Explore Marwadi Food Like Never Before With Bapu’s Curries

With the visual media and mobile devices making such a huge mark in the world, you might now be of the opinion that learning to cook or exploring new recipes to cook simply doesn’t warrant going to a store and buying a cookbook. And yet, every time a unique cookbook comes out, those home cooks who love to not just engage with a cuisine one video at a time but also to read a book back-to-front to capture the entire culinary journey of an author or fellow cook, will inevitably want to get their hands on cookbooks for their collections. 

If you are a home cook who identifies with that sentiment, Bapu’s Curries: Culinary Journey of a Father by Shreeparna Khaitan and Surbhi Anand is tailor-made for you. The recipes and stories presented in this cookbook are by Shreeparna Khaitain’s father, Umesh Khaitan. A lawyer by profession and a man who has travelled the world, Khaitan started cooking as a teenager after getting inspired by his father.  

Packed with curated as well as tried-and-tested Marwadi-origin recipes, this cookbook should be on your bookshelf and guide you through your kitchen adventures for a number of reasons. 

Knowing The Cook Behind Bapu’s Curries 

“My father’s passion of creating some new foods with a flair of a magician made a deep impact on how I relate with food,” he explains in the introduction, Growing up in a Marwadi family. “He used to write his special recipes in a diary, which is a prized possession of mine even today. We call it “Gandhi diary”.” Khaitan also mentions how his mother, who was from Kanpur, also helped develop his palate and so did travelling with the family all over the world. 

“On my travels abroad I used to try out different foods and due to my interest in cooking, I would start thinking of ways to replicate those flavours into local Indian dishes,” he explains. Of course, as it stands true for most families, the way he was brought up also shaped Khaitan’s ideas about food. “In a joint Marwadi family there is always someone who takes care of the cooks and halwais during our big fat weddings. In the weddings in my home, somehow, I was the one supervising the cooks and halwais, which gave me a lot of insight into Indian cooking.”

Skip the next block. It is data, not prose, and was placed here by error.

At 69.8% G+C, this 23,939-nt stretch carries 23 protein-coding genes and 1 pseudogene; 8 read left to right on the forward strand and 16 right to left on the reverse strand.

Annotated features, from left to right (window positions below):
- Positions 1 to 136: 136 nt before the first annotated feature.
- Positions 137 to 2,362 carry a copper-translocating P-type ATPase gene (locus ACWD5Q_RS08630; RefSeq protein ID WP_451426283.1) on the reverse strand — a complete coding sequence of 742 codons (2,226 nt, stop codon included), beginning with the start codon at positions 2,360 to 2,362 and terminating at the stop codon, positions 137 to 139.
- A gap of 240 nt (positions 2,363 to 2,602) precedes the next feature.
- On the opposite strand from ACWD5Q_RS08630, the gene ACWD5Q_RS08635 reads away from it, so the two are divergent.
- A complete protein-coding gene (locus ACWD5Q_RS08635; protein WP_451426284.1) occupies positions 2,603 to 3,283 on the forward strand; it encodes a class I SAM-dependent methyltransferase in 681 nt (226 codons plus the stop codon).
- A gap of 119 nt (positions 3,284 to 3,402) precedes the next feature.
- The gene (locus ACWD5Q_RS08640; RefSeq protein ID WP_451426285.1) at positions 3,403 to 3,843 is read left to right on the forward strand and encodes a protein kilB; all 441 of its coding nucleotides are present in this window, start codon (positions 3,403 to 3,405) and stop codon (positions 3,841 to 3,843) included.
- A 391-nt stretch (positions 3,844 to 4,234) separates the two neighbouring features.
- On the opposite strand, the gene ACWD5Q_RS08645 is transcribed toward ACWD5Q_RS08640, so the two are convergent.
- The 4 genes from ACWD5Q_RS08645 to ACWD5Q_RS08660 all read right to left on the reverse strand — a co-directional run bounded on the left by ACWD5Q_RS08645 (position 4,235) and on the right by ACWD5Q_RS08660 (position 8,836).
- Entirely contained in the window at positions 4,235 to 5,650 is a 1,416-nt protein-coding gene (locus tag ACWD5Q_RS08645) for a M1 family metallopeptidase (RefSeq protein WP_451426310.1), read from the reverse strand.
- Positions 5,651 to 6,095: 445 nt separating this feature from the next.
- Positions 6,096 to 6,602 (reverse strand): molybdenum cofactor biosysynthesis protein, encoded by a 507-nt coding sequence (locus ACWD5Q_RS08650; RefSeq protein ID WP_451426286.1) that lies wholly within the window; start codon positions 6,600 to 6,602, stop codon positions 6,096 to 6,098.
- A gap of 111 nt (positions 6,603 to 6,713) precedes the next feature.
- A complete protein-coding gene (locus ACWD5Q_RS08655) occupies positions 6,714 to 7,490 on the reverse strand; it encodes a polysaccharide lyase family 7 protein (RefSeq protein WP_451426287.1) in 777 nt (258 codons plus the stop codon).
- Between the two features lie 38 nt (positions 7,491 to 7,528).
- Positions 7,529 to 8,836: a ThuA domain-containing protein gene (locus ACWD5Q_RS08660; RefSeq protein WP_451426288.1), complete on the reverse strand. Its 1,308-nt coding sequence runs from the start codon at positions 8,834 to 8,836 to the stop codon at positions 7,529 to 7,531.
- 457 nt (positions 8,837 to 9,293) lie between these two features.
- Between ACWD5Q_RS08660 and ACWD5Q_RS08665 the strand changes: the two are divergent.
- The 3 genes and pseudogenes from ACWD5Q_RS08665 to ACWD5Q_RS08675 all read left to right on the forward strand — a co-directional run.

So, when it came to curating and writing up this cookbook which his daughter and her friend collaborated on, Khaitan’s cooking style came into the limelight perfectly. “While I cook some of our traditional curries in the traditional ways, I have created a few other curries which bring out unconventional flavours into food, most of the time it is by using a single star ingredient into a curry and making it shine with the help of some spices and herbs,” he explains. 

Trying Out The Cookbook: An Essential Step 

“You might find some of the curries, salads and dal recipes in this book a bit unconventional, but for me these recipes have been creations/playing around with flavours and textures,” Khaitan explains. “While my salads have given me a chance to work with ingredients from all over the world, my dals and curries have given me the opportunity to cook with my favorite technique of dum cooking in a terracotta handi or a heavy brass or copper handi.” 

True to his words, the cookbook offers a wide range of recipes—some of which are authentic Marwadi dishes like Mathe Ki Dal and Chupri Roti, while others reflect the essence of Khaitan’s travel experiences through the sections on Kashmiri food and heirloom recipes. Two outstanding sections that deserve attention are Fruits In My Curries loaded with gems like Anar ke Ras Wale Alu, and Tarah Tarah Ke Masale with all sorts of Chhaunk recipes you can try with your dishes. 

For this author, the most outstanding recipe in the cookbook was the Bharwa Hari Mirch. While you might think of this one as a simple Rajasthani-origin dish featuring large chillies stuffed with potatoes, Khaitan’s take on it is unique and perfect for winters. His inspiration for this one came from a vendor around Jaipur selling chillies and green peas together, which made him come up with a way to combine both the winter specials in one dish. 

The ingredients for the recipe are pretty descriptive, while the comprehensive description of the cooking method can guide even novices through and through. Of course, if you are a seasoned cook, you might make a few adjustments here and there based on your own palate and intuition. Through his book, Khaitan actually promotes this habit that home cooks have.  

“Start taking an interest in selecting and buying your ingredients yourself, choose a cooking process to eventually build an active interest,” he explains. “Cooking is an art, a way to express oneself, and a great stress buster... Start coking fearlessly; you’ll realise it’s a tremendous grounding exercise, too.” There is surely no better way to sum up the essence and impact of this cookbook.